It was basically just DME (my first extract batch in years, been doing all-grain for awhile now), plus a little bit of hops, with the purpose of seeing what this wild yeast strain was like. As stated above, I had isolated the yeast from some dates by streaking it on agar, so I was hoping it was a single organism.

The beer had completely cleared and the surface was smooth, with just a few bits of trub/hop particles, and then about a week ago the white flecks started appearing and those bigger bubbles started forming, so it really does look more like a pellicle than just protein/trub, though I've never seen one form before.
__________________
My brewer's log and recipes
winnph is offline
 
Reply With Quote Quick reply to this message
Old 04-05-2011, 12:26 PM   #8
smokinghole
Senior Member
HBT_LIFETIMESUPPORTER.png
Feedback Score: 0 reviews
 
smokinghole's Avatar
Recipes 
 
Join Date: Nov 2009
Location: Lucid Dream Land
Posts: 2,916
Liked 122 Times on 101 Posts
Likes Given: 12

Default

Quote:
Originally Posted by winnph View Post
That's interesting, since I really thought I was being careful with my sanitation and isolation process, and I even used sabouraud dextrose agar in an attempt to discourage bacterial growth. Obviously lacto infections can happen regardless of the source of the yeast, but it's kinda frustrating if that's the case here, since I was hoping to get a feel for this yeast's characteristics for use in future brews.

Question for microbiologist types: If I were to harvest a little of the pellicle and streak it on some regular agar plates, what would lactobacillus look like, as compared to yeast species? Does it have a recognizable growth pattern on agar?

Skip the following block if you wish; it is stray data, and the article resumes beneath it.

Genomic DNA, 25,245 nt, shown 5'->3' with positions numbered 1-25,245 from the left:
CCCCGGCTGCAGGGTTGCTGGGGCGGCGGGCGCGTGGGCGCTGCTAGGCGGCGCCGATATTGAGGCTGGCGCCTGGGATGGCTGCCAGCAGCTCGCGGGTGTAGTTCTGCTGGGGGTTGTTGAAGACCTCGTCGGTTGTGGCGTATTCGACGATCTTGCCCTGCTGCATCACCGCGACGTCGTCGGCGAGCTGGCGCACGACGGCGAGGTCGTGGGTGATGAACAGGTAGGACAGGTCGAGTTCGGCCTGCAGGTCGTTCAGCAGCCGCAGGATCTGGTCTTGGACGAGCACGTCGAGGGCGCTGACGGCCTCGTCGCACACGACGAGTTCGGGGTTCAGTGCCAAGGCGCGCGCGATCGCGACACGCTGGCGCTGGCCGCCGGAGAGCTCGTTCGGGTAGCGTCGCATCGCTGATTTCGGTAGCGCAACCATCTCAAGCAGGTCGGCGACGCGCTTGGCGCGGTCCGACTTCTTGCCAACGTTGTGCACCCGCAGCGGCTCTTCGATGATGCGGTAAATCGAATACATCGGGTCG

If you streak a plate and there's lactobacillus in the culture then the colonies will be very small. Lactobacillus is microaerobic and you actually need an anaerobic growth chamber to grow normal sized colonies for pure culturing techniques. Another way to rule out the lactobacillus is to use a pH differential media. If you streak the plate and the media is blue (as in wallerstein differential) and the plate turns green (due to acid production) with real small colonies, chances are it's lactobacillus.

Does the beer taste sour? If it doesn't I doubt you have a lactobacillus problem when you used pure culturing techniques to isolate a colony from the dates. You just have a strange looking pellicle is my guess.
__________________

Going through life is hard.
Going through life stupid is harder.

smokinghole is offline
 
Reply With Quote Quick reply to this message
Old 04-05-2011, 01:49 PM   #9
winnph
Feedback Score: 0 reviews
Recipes 
 
Join Date: Feb 2010
Location: Takoma Park, MD
Posts: 144
Default

Quote:
Originally Posted by smokinghole View Post